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Nothing done after Newtown, two years later


Two years have passed since the Sandy Hook shooting. Two years have passed since I was sitting in Journalism class and suddenly we weren’t learning about AP Style. Suddenly we were watching the news as they tried to explain why 26 people were shot and killed at Sandy Hook Elementary School. 20 of those people were students, just like me.

The days following the Sandy Hook shooting were filled with confusion, sadness, and calls for change. Mothers spoke out in support of gun control, local representatives promised reform, and even President Obama said, “We’re going to have to come together and take meaningful action to prevent more tragedies like this, regardless of the politics” in a speech on Dec. 14th, 2012.

Well it has been two years. To put it in familiar terms, America has missed its due date in taking action on gun control.

In fact, to say it has past the due date is a bit of an understatement. There have been 94 school shootings since Sandy Hook and 180 since Columbine, according to the Brady Campaign to Prevent Gun Violence. As a country, we have failed on this assignment to protect our citizens. Unfortunately for America, missing the due date has much more serious repercussions than a bad grade.

Senators and congresspeople debate this matter, the President gives speeches on this matter, reliable sources like the New York Times, Washington Post and Boston Globe write opinions on this matter. You may be thinking, why does one girl who hasn’t even graduated high school think her thoughts might matter in the national debate on gun control?

Because this morning I got an email from Congressman Jim Himes confirming what I’ve been witnessing for the past two years, or should I say, haven’t been witnessing.

“Two years on, gun violence continues unabated at our schools, workplaces, houses of worship and shopping centers – places where Americans should feel safe. And yet Congress still hasn’t followed Connecticut’s lead in passing meaningful, common-sense legislation to curb this scourge of violence that is ravaging our communities,” wrote Himes.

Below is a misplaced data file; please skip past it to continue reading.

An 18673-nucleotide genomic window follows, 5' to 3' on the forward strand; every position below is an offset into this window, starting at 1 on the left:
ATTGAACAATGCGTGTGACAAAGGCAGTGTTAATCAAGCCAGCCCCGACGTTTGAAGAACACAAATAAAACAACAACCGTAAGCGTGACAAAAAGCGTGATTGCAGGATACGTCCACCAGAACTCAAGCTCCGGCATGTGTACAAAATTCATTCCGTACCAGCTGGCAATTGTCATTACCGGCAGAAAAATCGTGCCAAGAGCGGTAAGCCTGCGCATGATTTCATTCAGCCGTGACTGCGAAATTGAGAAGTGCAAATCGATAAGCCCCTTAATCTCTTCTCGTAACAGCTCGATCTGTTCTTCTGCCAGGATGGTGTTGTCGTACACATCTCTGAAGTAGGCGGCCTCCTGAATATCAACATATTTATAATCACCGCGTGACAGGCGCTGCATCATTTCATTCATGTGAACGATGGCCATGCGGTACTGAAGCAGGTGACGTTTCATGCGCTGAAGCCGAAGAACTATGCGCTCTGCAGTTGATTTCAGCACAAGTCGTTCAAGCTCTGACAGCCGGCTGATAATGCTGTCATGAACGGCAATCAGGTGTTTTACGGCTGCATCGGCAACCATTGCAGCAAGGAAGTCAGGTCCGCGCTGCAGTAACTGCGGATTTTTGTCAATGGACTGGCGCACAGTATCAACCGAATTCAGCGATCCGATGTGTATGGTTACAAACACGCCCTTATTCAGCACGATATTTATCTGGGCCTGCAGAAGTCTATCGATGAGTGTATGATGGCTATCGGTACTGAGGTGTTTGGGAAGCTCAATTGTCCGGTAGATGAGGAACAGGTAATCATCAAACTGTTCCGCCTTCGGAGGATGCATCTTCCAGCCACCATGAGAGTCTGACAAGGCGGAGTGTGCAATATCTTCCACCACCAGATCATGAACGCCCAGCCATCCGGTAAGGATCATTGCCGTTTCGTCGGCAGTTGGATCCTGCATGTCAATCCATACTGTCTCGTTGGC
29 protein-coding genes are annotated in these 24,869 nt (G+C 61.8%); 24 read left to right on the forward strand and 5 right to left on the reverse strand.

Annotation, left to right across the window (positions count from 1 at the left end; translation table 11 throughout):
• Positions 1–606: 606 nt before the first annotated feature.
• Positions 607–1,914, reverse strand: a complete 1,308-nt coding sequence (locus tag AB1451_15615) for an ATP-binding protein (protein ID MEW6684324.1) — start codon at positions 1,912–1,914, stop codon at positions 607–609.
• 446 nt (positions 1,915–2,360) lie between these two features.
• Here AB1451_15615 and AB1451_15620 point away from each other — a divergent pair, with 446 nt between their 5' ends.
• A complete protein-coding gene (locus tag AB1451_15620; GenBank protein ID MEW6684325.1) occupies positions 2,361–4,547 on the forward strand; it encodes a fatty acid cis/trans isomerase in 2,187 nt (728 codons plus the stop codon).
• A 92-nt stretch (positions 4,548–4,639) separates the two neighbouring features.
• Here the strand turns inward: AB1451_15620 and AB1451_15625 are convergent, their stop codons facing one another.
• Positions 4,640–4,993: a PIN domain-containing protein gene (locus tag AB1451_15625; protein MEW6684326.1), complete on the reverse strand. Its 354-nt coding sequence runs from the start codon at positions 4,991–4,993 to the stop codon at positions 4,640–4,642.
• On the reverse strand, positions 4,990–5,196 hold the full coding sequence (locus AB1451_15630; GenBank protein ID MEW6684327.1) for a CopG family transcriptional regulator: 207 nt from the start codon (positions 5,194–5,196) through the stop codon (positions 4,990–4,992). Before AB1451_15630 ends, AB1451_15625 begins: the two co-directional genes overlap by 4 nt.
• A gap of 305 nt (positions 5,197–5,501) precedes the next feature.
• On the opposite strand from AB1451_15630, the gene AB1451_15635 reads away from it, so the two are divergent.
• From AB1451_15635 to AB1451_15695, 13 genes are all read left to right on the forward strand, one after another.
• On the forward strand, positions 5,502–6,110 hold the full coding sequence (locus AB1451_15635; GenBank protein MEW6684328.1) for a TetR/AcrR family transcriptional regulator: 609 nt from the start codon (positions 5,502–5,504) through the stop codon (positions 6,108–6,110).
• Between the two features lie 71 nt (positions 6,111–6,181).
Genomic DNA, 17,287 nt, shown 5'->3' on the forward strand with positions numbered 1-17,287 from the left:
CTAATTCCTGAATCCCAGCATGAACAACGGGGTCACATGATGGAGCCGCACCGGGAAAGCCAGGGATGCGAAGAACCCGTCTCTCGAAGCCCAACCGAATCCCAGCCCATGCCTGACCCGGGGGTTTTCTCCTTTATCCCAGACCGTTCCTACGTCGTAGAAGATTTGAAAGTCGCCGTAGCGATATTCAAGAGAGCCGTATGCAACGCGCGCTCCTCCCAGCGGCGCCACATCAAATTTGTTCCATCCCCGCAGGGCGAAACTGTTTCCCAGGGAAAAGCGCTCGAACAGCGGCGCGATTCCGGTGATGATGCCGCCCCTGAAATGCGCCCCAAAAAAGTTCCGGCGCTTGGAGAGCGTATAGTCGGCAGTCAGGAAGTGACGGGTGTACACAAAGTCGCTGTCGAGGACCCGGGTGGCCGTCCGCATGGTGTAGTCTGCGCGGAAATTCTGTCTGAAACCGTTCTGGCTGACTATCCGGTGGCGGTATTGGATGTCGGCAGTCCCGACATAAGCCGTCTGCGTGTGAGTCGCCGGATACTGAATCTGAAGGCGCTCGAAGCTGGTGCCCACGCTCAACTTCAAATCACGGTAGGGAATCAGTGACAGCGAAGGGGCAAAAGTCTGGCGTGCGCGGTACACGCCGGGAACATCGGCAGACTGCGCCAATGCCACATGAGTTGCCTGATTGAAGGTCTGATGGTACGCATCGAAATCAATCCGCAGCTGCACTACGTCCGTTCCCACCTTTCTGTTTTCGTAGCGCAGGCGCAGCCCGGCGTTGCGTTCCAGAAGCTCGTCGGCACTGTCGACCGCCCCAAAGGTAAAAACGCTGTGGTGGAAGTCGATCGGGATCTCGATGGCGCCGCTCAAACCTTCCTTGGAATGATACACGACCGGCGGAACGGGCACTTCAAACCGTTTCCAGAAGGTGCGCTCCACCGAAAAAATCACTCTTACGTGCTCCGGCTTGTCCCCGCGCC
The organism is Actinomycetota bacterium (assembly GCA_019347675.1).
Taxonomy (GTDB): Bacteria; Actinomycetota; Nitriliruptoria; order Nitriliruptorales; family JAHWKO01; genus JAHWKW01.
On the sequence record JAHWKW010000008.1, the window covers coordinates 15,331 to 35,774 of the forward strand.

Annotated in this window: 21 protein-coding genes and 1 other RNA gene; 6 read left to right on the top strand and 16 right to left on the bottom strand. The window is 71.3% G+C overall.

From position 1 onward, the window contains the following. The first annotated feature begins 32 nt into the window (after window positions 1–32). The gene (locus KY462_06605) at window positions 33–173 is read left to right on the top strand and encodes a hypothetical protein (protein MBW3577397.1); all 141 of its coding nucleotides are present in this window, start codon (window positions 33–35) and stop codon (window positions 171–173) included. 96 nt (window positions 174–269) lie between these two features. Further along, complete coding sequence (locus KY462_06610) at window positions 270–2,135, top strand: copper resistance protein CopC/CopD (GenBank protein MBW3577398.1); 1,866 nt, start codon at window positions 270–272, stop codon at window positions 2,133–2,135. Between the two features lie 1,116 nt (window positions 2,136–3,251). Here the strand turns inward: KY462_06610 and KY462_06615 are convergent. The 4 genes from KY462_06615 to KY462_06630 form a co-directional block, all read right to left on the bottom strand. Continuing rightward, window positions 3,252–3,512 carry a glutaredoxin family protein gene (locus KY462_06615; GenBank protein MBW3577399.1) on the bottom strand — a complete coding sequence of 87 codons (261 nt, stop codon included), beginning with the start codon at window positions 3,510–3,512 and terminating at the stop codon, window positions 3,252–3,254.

I’m a student just like those 20 children shot two years ago. All of the reforms and legislation will affect me and my classmates just as the lack of legislation will affect us and students for years to come. It is we, the students, who practice mandatory lock down drills and use the new automatic locking doors. While these measures may be necessary I certainly do not want to be in a position where practice becomes a reality.

Every day we wait in passing this “common-sense” legislation is a risk that has proved faulty 94 times in the last two years.

It saddens me to watch as America continues to fail again and again. We know that this pro-gun mentality doesn’t work, but this past midterm election, 90 percent of National Rifle Association backed candidates won election or reelection. The NRA is an organization that vehemently opposes and campaigns against those who support gun control.

The NRA started a campaign against Connecticut governor Dannel Malloy when he passed successful gun control measures. “Defend Freedom, Defeat Dan Malloy,” is written on the NRA’s website. They call him a true enemy of gun rights. Students need to see through this campaign, they need to stand up to the NRA

Students, the future voters of America, have the most to gain from gun control and the most to lose from the lack of it.  It’s time that we a and we support more representatives like Himes and Malloy.

I care because I don’t want my school to become another statistic. I don’t want people wearing blue and white colored pins to remember Staples or flying the flags at half mast to remember a tragedy that could have been avoided. As a student, I care, and as students, so should you.

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About the Contributor
Sophia Hampton
Sophia Hampton, News Editor
Sophia Hampton ’15 can’t quite decide what she wants to do mainly because she wants to do everything. “I can’t tell you what I want to do,” she said, “Because it’s going to change.” Hampton described how, in the past, her varied ambitions ranged from being an editor of Vogue, to being owner of a restaurant, to even being a member of the Peace Corps. Now, however, she has become fixated on another career. After a five week journalism course at Northwestern University over the summer, Hampton decided to take the parts she loved best about journalism- connecting with people through interviews and talking about important issues- and use them it construct her new life plan. With lively passion, she detailed how she would love to be a lawyer. She discussed how she thinks it’s very similar to journalism, since they both would allow her to uncover the truth and “give a voice to the voiceless.” Of course, with Hampton’s ambition, she wastes no time getting started. When she wanted to own a restaurant, she became president of the culinary club.  So when she wanted to become a lawyer, she took up a summer internship at a law firm right after her journalism program. But she playfully acknowledges that her dreams have changed before, and makes sure to add, “Right now I am so down to be a lawyer, but don’t be surprised if you find me in 30 years and I’m a marine biologist.”  

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